Foldgate Lane. Rocks Green. Fishmore Quarry. Just three of the development sites where trees, hedges and scrubland have been the victims of recent work as development in Ludlow accelerates. There is a lot of anger around Ludlow and Ludford. Why are we losing so much biodiversity? Where have things gone wrong?
The primary fault lies in the planning system. It assumes that the destruction caused by bulldozing and chain saws can be replaced by planting schemes. The system doesn’t understand that biodiversity takes decades to emerge. And that it happens randomly. Biodiversity is a real scruff and that is why biodiversity works. It is the bugs and beasties as well as the tatty shrubs, along with the good looking trees that keep our world healthy. Most biodiversity is not protected in our planning system and many planning decisions seem blind to the destruction being caused.
We must give far more respect and importance to biodiversity when we decide planning applications.
It has not been a good couple of years in Ludlow for trees or for all the shrubbery and untidiness where much of the stuff of life lives.
Residents at Rocks Green are angry about the loss of trees for the Sainsbury’s development. I agree. The development is too large for the space and its 1980s design style means that all space is given over to car parking at the expense of greenery. The plans were approved even though Shropshire Council officers doubted the trees in the planting scheme would survive. It will be a minimalist, manicured barely, green scheme. Tokenism greenery. Sainsbury’s is introducing itself to our town by creating a biodiversity desert.
I opposed a supermarket at Rocks Green, the site is better suited to a convenience store. After it was approved in principle, I opposed the landscaping scheme which Shropshire Council’s tree team said was inadequate. But I proved to be almost a lone voice among councillors. The Southern Planning Committee rubber stamped the final plans. That is why trees have been felled at Rocks Green.
Last year, we got angry about the mass felling of trees alongside the A49 Foldgate Lane housing development. No one knew the extent of the destruction when the site plans were approved on appeal. But once the application was granted, the subsequent applications for the felling were permitted through technical changes to the original planning application. It is possible, just possible, that the appeal would have been rejected if the extent of environment destruction had been known.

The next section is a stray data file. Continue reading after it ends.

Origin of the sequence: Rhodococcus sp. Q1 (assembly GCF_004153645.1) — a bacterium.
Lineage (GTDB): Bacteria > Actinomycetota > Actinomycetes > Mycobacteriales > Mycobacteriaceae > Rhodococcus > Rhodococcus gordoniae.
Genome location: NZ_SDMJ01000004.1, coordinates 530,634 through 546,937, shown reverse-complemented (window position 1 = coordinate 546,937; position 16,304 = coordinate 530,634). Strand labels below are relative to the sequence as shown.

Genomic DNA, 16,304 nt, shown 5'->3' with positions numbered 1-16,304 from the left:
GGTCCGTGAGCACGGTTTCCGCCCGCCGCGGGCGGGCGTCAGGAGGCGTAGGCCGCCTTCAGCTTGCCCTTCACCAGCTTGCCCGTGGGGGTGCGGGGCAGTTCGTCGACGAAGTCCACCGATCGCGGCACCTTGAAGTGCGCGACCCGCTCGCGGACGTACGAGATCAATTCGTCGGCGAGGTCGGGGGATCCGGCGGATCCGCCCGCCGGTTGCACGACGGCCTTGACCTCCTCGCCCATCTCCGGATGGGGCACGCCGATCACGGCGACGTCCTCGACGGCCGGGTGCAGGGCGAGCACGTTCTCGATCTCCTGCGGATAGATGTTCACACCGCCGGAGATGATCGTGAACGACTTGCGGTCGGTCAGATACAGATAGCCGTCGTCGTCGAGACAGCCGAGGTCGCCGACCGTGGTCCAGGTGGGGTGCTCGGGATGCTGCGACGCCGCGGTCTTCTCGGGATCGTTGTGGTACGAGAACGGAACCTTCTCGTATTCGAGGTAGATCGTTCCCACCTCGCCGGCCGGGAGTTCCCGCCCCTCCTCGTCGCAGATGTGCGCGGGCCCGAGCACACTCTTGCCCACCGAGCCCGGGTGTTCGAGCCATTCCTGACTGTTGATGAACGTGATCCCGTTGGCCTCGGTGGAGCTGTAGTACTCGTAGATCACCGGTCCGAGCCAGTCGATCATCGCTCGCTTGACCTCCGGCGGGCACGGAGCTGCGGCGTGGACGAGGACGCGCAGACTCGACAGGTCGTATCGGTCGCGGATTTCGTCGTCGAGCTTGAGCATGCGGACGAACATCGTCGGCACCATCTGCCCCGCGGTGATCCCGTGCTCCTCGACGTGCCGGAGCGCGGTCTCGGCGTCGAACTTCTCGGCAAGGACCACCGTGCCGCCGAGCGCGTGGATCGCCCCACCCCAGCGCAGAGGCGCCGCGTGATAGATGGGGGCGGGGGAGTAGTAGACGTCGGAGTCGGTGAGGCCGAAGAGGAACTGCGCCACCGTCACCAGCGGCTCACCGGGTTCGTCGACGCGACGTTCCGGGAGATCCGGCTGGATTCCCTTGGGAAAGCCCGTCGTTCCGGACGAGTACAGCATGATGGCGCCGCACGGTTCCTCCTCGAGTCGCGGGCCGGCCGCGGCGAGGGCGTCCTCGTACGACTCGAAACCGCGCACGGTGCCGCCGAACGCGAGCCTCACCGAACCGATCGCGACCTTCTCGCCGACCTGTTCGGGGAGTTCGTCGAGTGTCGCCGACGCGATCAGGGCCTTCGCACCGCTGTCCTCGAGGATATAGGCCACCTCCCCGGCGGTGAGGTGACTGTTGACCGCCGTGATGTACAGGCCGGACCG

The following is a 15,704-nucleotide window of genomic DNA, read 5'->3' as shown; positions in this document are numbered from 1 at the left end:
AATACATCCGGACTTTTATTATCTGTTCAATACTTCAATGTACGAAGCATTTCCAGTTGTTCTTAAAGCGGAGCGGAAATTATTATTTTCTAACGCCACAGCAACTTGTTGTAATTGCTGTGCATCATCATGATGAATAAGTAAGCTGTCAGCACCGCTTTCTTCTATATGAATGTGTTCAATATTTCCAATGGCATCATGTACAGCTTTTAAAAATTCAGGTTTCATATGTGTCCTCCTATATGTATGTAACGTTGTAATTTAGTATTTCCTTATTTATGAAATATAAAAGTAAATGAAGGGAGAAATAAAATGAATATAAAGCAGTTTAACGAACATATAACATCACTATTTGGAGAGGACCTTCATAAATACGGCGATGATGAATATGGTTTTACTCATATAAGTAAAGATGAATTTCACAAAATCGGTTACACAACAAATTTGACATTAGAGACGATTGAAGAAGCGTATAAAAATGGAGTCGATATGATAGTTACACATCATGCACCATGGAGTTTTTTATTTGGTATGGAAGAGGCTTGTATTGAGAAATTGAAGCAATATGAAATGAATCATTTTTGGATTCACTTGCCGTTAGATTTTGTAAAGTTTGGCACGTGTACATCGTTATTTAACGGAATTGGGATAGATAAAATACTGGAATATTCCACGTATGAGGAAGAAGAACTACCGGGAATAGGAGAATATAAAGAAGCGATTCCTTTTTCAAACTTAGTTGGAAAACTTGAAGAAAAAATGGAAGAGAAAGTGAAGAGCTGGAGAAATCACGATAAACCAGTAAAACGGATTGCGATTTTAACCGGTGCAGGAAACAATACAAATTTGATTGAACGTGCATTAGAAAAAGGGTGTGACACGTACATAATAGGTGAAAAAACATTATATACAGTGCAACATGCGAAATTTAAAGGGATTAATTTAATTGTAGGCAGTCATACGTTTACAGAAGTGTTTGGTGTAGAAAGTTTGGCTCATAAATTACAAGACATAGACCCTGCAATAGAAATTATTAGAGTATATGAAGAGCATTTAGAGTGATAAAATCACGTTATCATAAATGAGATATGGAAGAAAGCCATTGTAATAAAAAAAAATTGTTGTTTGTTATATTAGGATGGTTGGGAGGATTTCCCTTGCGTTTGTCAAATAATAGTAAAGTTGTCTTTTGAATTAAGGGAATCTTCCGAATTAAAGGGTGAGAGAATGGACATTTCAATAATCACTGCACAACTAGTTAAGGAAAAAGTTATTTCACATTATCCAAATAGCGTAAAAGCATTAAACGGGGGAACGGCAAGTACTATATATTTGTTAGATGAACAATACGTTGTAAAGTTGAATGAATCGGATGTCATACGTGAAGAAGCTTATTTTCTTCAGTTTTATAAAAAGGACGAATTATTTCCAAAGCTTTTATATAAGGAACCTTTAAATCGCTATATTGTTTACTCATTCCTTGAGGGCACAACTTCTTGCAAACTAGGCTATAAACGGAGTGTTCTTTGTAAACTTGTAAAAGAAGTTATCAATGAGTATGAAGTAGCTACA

Over the last few days, we have seen the destruction of one of Ludlow’s most important urban wildlife corridors. The developer will replant the cliff face on the east side of Fishmore Quarry but it will be many years before bugs, beasties, small mammals and all the stuff of biodiversity feel at home.
Fishmore Quarry has proved to be a repeat of Foldgate Lane. We had no clue when the outline application for 74 homes was submitted in 2016 that the development would lead to the brutal clearance of most of the quarry face that has occurred in the last few days.
Biodiversity and landscape protection are nearly always second place to bricks, mortar and tarmac in planning considerations. Sometimes that means that they are below the radar. Protection of the natural environment should be among the first considerations when a planning application is assessed. Developers need to be told that if they don’t put biodiversity, along with climate change, to the forefront of their applications, they will not get permission to develop. But we are far from achieving that in Shropshire or nationally.
Instead, we get replanting schemes. These are only ever second best. Schemes tend to be “managed”, often over managed, which is rarely good for biodiversity. Mowing. Trimming. Keeping things looking good for a photo. That’s does not create a rich biodiverse landscape.
We must change our entire approach to planning and ensure the environment and biodiversity is at the forefront.
To move things forward, I have asked Shropshire Council’s Place Overview Committee to look at the council’s role in protecting and promoting biodiversity.
The committee is due to discuss it’s workplan shortly, including whether a review can go ahead and what its terms of reference will be. I have sent the following briefing note but it will be down the councillors elected in May to decide whether to go forward with the review. The wording below may be adopted, modified or it might not go ahead at all.
Place Overview Biodiversity
Shropshire Council is a major employer, land owner and is the county highways authority. With our increased understanding of the threats to biodiversity, our commitment to become a carbon neutral council by 2030 and our wish to make Shropshire a green county valued by residents, businesses and visitors alike, it is timely to review how our council supports biodiversity across all its functions and areas of influence.
The review might include in its remit:
- The planning system’s role in preserving and promoting biodiversity, with the aim of achieving a significant net biodiversity gain
- The capability of highways to allow verges to grow wilder where it does not compromise safety
- The opportunities for increasing biodiversity and rewilding on council owned land
- The council’s communications and relationships with others that can promote biodiversity
- Support for children to learn about biodiversity in schools and other contexts such as visitor centres.